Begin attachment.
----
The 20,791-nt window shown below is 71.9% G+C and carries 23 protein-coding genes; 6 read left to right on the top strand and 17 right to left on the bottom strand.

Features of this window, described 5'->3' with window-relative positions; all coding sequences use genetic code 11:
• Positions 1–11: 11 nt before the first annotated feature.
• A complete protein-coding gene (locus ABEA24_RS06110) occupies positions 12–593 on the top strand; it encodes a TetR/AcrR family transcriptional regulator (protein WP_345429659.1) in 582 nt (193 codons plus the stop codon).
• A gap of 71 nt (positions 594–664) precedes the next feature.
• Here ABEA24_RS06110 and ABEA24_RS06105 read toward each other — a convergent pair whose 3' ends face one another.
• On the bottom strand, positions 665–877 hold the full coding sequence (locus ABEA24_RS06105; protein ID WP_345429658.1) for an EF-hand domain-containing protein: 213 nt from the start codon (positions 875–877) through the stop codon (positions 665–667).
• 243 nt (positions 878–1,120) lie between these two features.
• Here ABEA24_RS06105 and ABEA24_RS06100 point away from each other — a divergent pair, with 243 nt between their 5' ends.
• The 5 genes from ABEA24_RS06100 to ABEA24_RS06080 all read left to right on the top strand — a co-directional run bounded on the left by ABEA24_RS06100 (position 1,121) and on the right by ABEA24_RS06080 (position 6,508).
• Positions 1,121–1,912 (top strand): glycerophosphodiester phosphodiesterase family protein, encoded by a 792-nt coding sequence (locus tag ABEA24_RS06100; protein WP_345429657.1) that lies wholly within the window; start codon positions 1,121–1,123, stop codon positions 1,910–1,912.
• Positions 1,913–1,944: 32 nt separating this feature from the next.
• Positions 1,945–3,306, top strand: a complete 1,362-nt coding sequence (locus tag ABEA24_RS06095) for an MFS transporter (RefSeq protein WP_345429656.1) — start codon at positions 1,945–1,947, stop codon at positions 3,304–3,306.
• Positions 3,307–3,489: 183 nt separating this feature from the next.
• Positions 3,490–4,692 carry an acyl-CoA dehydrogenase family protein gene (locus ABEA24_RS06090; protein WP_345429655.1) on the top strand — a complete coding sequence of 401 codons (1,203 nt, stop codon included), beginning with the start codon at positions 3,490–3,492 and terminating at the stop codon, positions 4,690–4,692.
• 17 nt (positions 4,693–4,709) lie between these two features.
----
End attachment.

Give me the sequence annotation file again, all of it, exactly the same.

The 20,791-nt window shown below is 71.9% G+C and carries 23 protein-coding genes; 6 read left to right on the top strand and 17 right to left on the bottom strand.

Features of this window, described 5'->3' with window-relative positions; all coding sequences use genetic code 11:
• Positions 1–11: 11 nt before the first annotated feature.
• A complete protein-coding gene (locus ABEA24_RS06110) occupies positions 12–593 on the top strand; it encodes a TetR/AcrR family transcriptional regulator (protein WP_345429659.1) in 582 nt (193 codons plus the stop codon).
• A gap of 71 nt (positions 594–664) precedes the next feature.
• Here ABEA24_RS06110 and ABEA24_RS06105 read toward each other — a convergent pair whose 3' ends face one another.
• On the bottom strand, positions 665–877 hold the full coding sequence (locus ABEA24_RS06105; protein ID WP_345429658.1) for an EF-hand domain-containing protein: 213 nt from the start codon (positions 875–877) through the stop codon (positions 665–667).
• 243 nt (positions 878–1,120) lie between these two features.
• Here ABEA24_RS06105 and ABEA24_RS06100 point away from each other — a divergent pair, with 243 nt between their 5' ends.
• The 5 genes from ABEA24_RS06100 to ABEA24_RS06080 all read left to right on the top strand — a co-directional run bounded on the left by ABEA24_RS06100 (position 1,121) and on the right by ABEA24_RS06080 (position 6,508).
• Positions 1,121–1,912 (top strand): glycerophosphodiester phosphodiesterase family protein, encoded by a 792-nt coding sequence (locus tag ABEA24_RS06100; protein WP_345429657.1) that lies wholly within the window; start codon positions 1,121–1,123, stop codon positions 1,910–1,912.
• Positions 1,913–1,944: 32 nt separating this feature from the next.
• Positions 1,945–3,306, top strand: a complete 1,362-nt coding sequence (locus tag ABEA24_RS06095) for an MFS transporter (RefSeq protein WP_345429656.1) — start codon at positions 1,945–1,947, stop codon at positions 3,304–3,306.
• Positions 3,307–3,489: 183 nt separating this feature from the next.
• Positions 3,490–4,692 carry an acyl-CoA dehydrogenase family protein gene (locus ABEA24_RS06090; protein WP_345429655.1) on the top strand — a complete coding sequence of 401 codons (1,203 nt, stop codon included), beginning with the start codon at positions 3,490–3,492 and terminating at the stop codon, positions 4,690–4,692.
• 17 nt (positions 4,693–4,709) lie between these two features.